Friday, January 3, 2014

Ixonos Goes "Imaging Tampere Get-Together"

Companies with a presence in Tampere, Finland have started movement towards making the region a center for imaging expertise, which means focusing efforts in pattern recognition, image enhancement, augmented reality etc. With this in mind, a get-together event was held in late November, and Ixonos with its bright and enthusiastic engineers had to be there too! Other participants included many participants from the Tampere University of Technology, Intel and several startups and older players in the fields of video surveillance etc.

Instead of just showing up with a stack of callcards, though, we decided to amuse the crowd by whipping up a special demonstration software running on the Intel MinnowBoard. It turned out well, and was much loved by the participants.

Ixonos Imaging Demo The system consist of a Playstation 3 camera attached to a MinnowBoard, along with a display for visualising the imaging algorithm results.  MinnowBoard is a small and low cost embedded platform using Intel® Atom™CPU. In addition, a racing track playset with two electric cars was used as the pattern recognition problem. The software consists of the Ixonos Embedded Linux BSP (base support package) , the OpenCV imaging library and a very simple application that tracks two cars on the racing track, calculating their lap times and counts.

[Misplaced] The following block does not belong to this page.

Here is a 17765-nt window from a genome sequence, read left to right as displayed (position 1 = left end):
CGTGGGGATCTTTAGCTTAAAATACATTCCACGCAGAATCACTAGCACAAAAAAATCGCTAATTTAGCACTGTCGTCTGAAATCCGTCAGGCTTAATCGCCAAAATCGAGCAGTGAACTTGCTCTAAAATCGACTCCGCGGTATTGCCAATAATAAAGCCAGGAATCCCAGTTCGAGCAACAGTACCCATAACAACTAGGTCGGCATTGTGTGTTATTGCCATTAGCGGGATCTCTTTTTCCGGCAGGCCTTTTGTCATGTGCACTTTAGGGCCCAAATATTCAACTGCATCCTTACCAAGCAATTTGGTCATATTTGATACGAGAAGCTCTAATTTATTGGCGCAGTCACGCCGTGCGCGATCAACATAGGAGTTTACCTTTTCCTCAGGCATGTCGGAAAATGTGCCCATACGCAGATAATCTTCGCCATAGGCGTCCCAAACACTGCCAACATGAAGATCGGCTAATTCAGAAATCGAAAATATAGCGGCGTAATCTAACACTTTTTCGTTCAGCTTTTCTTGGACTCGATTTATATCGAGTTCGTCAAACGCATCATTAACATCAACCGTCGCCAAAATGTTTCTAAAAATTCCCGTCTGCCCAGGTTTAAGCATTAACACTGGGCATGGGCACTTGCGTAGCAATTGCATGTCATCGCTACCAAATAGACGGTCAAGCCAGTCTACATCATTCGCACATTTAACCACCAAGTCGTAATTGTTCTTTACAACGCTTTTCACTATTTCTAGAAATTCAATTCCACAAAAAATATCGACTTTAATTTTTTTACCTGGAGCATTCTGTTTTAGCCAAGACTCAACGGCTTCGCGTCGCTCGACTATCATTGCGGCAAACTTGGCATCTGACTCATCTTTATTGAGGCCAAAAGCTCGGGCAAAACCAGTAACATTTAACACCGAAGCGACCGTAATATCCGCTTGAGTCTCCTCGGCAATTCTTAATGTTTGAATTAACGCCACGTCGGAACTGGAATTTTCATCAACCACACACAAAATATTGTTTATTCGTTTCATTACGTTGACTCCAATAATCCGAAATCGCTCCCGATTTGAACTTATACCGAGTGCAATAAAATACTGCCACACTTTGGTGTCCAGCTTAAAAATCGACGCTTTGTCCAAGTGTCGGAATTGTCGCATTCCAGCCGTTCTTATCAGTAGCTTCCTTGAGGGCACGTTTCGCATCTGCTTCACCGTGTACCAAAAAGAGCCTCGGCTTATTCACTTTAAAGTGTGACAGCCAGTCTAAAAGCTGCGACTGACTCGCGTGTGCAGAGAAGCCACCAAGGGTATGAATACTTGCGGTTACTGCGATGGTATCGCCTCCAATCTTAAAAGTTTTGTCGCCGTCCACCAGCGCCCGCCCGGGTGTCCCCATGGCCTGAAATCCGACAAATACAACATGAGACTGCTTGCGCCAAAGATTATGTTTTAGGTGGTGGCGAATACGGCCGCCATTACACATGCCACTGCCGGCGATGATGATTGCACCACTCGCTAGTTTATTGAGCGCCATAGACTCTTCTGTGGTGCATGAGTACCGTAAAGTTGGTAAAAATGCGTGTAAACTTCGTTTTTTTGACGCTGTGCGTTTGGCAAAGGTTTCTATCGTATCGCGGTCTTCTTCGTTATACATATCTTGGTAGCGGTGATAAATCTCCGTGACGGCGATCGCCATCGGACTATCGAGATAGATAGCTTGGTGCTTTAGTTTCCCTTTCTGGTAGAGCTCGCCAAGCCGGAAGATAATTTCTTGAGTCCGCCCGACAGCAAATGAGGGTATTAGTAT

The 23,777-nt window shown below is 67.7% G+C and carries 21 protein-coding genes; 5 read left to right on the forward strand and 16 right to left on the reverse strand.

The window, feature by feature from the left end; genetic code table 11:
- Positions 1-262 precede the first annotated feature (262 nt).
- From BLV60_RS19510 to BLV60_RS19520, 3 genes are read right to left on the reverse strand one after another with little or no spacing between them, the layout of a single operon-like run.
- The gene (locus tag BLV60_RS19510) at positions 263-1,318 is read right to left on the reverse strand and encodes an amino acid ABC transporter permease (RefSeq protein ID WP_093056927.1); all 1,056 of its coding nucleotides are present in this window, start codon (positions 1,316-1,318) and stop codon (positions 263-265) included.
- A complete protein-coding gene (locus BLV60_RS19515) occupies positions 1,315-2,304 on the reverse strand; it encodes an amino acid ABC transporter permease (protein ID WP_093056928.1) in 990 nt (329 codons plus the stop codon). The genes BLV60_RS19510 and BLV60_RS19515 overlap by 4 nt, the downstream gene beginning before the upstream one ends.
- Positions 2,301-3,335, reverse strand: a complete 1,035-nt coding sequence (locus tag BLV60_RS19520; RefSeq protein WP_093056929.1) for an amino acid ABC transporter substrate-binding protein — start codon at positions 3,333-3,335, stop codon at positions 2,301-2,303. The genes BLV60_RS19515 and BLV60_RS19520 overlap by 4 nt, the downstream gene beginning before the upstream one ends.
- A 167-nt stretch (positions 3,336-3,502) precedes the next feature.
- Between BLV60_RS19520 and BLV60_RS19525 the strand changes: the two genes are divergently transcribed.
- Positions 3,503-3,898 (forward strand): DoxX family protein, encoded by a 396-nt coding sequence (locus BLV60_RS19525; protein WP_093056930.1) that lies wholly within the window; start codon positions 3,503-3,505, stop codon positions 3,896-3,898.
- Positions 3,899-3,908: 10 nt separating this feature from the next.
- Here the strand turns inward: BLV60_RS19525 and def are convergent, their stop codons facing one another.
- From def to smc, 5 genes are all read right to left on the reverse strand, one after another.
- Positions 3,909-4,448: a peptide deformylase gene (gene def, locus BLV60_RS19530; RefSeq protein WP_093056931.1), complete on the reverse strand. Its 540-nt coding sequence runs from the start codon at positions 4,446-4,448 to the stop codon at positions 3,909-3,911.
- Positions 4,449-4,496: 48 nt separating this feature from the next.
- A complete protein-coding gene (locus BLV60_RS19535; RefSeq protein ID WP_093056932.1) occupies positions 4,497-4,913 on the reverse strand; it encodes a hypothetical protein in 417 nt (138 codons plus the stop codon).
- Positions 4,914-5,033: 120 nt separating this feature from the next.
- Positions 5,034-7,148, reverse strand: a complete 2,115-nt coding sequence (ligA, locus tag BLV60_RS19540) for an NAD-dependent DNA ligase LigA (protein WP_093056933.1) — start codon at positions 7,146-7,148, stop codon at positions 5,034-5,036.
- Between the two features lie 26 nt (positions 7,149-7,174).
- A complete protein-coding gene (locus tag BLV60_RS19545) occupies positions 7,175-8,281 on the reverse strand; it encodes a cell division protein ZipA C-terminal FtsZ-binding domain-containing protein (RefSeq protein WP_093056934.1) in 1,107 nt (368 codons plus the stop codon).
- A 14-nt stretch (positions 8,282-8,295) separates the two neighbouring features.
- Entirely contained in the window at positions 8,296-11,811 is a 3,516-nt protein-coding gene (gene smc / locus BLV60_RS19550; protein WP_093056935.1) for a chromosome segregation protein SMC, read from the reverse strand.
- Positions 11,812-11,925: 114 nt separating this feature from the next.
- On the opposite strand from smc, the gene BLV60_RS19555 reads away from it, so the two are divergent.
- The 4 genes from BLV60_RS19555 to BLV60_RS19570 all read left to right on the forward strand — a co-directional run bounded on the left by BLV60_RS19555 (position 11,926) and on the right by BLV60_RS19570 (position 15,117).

Minnowboard (at the back), PS3 camera, racing track!
Car recognition is done by simple color segmentation. The colors are preset, and blobs of certain color are recognised with the OpenCV routine . The centroid of each blob is then visualised on the screen, and their passage over the "startline" is tracked. Very simple. Not a display of our pattern recognition algorithm abilities (call us if that is what you want), but rather of our ability to quickly integrate a complete system where we could later drop a specialised algorithm into. And fun. The purpose was to have fun!

More detailed image processing steps:
  1. Capture image frames (640x480)
  2. Resize frames down to 320x240
  3. Blur to reduce noise
  4. Convert from BGR to HSV color space
  5. Apply filtering thresholds and create binary image
  6. Use moments to calculate the position of the center of the object
  7. Use coordinates to track the object and apply tracking visualizations on top of the image
  8. Display frames with tracking visualizations

The proud author (Ilkka Aulomaa) of the playset car recognition system
About the authors Ilkka Aulomaa, M.Sc. - author of the car recognition system software and setup Mikael Laine, M.Sc. - author of this blogpost, and participator "in spirit" in creating the demonstrator (which means sitting on a sofa and making smart ass comments). He has has written his Master's thesis under the title "On Optical Character Recognition on Mobile Devices" (later published as "A Standalone OCR System for Mobile Cameraphones" in the proceedings of 2006 IEEE 17th International Symposium on Personal, Indoor and Mobile Radio Communications. He has also participated in research in the field of pattern recognition.

1 comment:

  1. Very interesting! Any chance to see a video about this one? Thanks!